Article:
March Media Power Rankings
MNF fallout, praise for Peyton, NBA ratings tank, more
Posted: Friday March 30, 2007 2:44PM; Updated: Wednesday April 4, 2007 2:18PM
1. Ron Jaworski, ESPN Monday Night Football analyst: Rare is the broadcaster who appeals to both football wonks and casual fans but Jaworski isn't just another analyst: He's the best football analyst at ESPN. During his 17-year tenure at ESPN he's built a reputation as an X's and O's savant who can breakdown film for fans in a palatable way. The best news is he could be in the MNF booth for some time. Jaworksi has four years left on his ESPN contract. He told SI.com this week that he and new partners Mike Tirico and Tony Kornheiser will do a practice game before the preseason. "I'm pumped and ready to go to work," Jaworski said. One cool bit of symmetry: Jaworksi's longtime producer on his NFL Matchup show is Greg Cosell, the nephew of Howard Cosell.
2. Tony Kornhesier, Don: Cross him (even on the air) and you might end up like Sonny Corleone. ESPN executives can wax on about how the Jaworksi-for-Joe Thiesmann trade had nothing to do with chemistry but here's the deal: It had everything to do chemistry. "Chemistry is just a term that is thrown around and defining chemistry is difficult thing," said ESPN executive vice president Norby Wllliamson, the point man behind the move. I like anyone named Norby so I'm happy to define chemistry for him: Chemistry is the opposite of what Kornheiser and Theismann shared on the air, and you can put big money on a more collegial atmosphere this year. "Tony and I have been friends for over a decade," said Jaworski, a regular guest on Kornheiser's radio show over the years. "People will see how well we get along."
3. Peyton Manning, Colts quarterback and comic: Among athletes hosting Saturday Night Live, Manning's brilliant parody of the NFL's United Way commercials is topped only by Daily Affirmation With Stuart Smalley (which featured Michael Jordan gazing into a mirror, proclaiming, "All I have to do is be the best Michael I can be.") and Joe Montana's Sincere Guy Stu sketch, in which the legendary quarterback told his houseguests "I'll be in my room masturbating."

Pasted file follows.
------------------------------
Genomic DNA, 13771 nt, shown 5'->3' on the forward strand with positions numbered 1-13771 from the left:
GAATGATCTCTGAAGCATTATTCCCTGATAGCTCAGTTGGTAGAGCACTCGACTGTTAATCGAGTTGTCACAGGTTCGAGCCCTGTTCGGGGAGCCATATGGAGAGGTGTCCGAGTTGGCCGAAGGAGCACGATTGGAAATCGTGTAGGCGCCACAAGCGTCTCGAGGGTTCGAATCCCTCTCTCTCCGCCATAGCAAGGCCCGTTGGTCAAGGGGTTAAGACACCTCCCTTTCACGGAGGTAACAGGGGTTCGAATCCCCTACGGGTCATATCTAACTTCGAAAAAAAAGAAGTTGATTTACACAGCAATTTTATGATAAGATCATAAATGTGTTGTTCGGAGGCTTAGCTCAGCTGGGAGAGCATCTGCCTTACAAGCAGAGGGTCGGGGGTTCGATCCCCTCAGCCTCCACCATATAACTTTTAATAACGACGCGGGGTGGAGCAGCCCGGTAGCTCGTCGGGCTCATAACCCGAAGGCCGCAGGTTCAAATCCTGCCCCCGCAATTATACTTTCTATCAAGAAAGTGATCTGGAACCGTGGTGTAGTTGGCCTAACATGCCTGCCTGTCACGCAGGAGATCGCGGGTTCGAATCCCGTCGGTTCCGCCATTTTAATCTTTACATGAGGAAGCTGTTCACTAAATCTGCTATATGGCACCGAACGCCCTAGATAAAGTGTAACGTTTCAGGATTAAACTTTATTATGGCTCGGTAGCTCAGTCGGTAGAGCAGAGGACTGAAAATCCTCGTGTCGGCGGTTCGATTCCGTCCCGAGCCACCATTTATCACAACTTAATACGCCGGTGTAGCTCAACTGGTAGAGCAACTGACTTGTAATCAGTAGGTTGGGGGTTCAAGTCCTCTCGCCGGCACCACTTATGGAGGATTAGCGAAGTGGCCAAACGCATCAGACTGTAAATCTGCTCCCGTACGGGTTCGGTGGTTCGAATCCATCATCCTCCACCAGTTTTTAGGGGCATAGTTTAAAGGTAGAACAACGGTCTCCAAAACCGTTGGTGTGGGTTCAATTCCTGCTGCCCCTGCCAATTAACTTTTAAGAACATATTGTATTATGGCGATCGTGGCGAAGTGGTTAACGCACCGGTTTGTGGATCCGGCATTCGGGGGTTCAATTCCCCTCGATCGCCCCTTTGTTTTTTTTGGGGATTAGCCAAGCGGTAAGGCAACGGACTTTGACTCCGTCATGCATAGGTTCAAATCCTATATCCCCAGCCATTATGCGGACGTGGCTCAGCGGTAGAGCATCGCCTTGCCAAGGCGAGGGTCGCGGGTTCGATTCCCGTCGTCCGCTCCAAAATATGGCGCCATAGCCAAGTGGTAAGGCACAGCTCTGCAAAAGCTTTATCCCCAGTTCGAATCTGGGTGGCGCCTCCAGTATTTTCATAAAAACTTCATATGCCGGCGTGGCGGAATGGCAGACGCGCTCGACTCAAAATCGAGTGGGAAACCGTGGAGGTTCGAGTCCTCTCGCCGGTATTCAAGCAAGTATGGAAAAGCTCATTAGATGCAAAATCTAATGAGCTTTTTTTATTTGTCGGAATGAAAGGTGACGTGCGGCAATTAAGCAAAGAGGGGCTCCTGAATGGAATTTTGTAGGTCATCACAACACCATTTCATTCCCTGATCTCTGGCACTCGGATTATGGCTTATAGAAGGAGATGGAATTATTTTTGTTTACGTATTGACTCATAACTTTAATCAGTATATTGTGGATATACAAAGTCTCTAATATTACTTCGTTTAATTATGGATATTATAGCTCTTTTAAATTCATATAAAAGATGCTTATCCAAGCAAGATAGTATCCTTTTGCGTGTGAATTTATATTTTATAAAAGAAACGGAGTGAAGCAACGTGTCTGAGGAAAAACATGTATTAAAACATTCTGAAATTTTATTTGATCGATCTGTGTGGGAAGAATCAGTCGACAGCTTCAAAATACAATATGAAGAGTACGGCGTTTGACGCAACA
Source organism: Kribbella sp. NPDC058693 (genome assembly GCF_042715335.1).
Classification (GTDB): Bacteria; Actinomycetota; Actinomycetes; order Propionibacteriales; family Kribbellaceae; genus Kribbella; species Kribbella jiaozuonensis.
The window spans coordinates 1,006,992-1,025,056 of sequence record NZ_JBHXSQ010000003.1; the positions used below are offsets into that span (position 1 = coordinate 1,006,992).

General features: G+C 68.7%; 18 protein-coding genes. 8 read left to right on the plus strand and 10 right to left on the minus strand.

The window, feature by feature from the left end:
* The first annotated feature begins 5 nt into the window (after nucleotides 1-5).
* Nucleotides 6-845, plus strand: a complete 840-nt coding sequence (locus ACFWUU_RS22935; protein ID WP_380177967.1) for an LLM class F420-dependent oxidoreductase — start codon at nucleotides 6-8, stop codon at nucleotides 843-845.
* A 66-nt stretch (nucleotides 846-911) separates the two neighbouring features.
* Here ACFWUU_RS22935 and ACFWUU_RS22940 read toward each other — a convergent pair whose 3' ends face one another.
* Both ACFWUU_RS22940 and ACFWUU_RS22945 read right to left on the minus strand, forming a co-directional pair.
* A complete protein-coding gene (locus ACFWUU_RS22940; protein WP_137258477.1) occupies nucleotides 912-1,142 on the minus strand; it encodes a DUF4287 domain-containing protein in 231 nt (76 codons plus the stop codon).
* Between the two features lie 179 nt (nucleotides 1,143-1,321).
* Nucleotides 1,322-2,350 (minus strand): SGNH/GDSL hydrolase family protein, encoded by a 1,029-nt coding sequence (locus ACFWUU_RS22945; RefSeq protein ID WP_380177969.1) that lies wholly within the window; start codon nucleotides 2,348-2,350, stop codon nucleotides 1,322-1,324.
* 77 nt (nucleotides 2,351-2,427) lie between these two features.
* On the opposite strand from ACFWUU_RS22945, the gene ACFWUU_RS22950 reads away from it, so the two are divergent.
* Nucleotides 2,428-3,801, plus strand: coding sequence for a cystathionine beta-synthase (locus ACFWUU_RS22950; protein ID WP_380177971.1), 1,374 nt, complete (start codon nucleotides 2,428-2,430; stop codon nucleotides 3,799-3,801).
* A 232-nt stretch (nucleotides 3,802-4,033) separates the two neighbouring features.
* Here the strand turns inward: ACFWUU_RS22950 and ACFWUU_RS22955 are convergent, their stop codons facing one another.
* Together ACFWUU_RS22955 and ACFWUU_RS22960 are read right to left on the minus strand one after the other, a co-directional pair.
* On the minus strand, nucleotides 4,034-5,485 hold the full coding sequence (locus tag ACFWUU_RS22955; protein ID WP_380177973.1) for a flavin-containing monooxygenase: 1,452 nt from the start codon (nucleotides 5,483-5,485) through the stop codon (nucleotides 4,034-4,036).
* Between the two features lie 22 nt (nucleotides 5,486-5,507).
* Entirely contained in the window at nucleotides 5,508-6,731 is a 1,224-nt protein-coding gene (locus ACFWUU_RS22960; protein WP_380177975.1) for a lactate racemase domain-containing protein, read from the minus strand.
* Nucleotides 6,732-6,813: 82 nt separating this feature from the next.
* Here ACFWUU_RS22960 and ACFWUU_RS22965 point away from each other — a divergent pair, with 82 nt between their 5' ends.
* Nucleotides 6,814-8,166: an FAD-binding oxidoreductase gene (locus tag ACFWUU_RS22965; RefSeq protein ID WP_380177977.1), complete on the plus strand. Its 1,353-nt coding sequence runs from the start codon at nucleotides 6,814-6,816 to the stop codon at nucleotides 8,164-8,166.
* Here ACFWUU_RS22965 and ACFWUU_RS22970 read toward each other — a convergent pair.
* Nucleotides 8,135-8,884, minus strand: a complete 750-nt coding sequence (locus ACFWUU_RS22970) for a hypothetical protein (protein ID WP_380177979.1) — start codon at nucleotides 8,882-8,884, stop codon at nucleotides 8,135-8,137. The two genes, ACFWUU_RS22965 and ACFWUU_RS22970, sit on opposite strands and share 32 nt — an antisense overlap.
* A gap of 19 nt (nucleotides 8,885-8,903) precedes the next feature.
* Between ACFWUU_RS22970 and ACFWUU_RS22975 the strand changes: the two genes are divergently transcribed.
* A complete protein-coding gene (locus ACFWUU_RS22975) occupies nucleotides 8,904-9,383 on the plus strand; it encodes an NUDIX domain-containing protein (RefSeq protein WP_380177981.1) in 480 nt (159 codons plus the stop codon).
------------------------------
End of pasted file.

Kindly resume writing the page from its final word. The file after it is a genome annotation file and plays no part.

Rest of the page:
4. Jason Whitlock, The Kansas City Star columnist: Known for his provocative columns, shameless self-promotion, and frequent and amusing postings on Internet message boards, Whitlock gets major praise here for channeling his inner Bill Gates for picking up the $1,500 tab for dinner, drinks and cab rides for 24 sports-management students from Brock University who worked as interns for the NCAA regional in San Jose.
5. Dan Shanoff, blogger: Former ESPN.com Page 2 columnist-turned-sports blogger had his college basketball screenplay optioned by TeamWorks Media. What's next? Quentin Tarantino editing Fire Joe Morgan?
6. Bob Dekas, CBS coordinating producer of NCAA basketball: With the Billy Packer bashers at a fever pitch this month, the longtime CBS producer took a not-so-veiled swipe at some other hoops analysts (perhaps one that rhymes with "my pal") when talking with the media this week. "Billy's always been about substance," Dekas said. "He leaves the style to other people. It's always been about the game. It's never been about drawing attention to ourselves."
7. Pro Football Talk, Ex-quarterback chroniclers: The Web site first reported Theismann was out. They've also covered and critiqued Sean Salisbury with the fervor of a 1940s private eye. Basically, they've become the definitive source on blowhard quarterbacks.
8. We Have Nothing To Announce, slogan: The fine folks in ESPN's communication department dropped this oh-so-sly slogan so often in the hours leading up to the announcement of the Thiesmann departure that next March 25th has been officially declared "We Have Nothing To Announce" day.
9. Tom Coughlin, Giants coach: General rule of thumb if you're a coach speaking to the media: Avoid comparing your plight to Adolf Hitler's.
10. The NBA, former television giant: Here's something NBA-related you can't blame on Isiah Thomas: the league's television ratings have been ugly of late. Last Sunday's NBA on ABC game between the Suns and Kings, which went up against the Elite Eight games of the NCAA tournament, drew a 1.0 rating, a new all-time low for an NBA broadcast on the network. ABC's average ratings for NBA games are down 13 percent from last season, according to Sports Business Daily.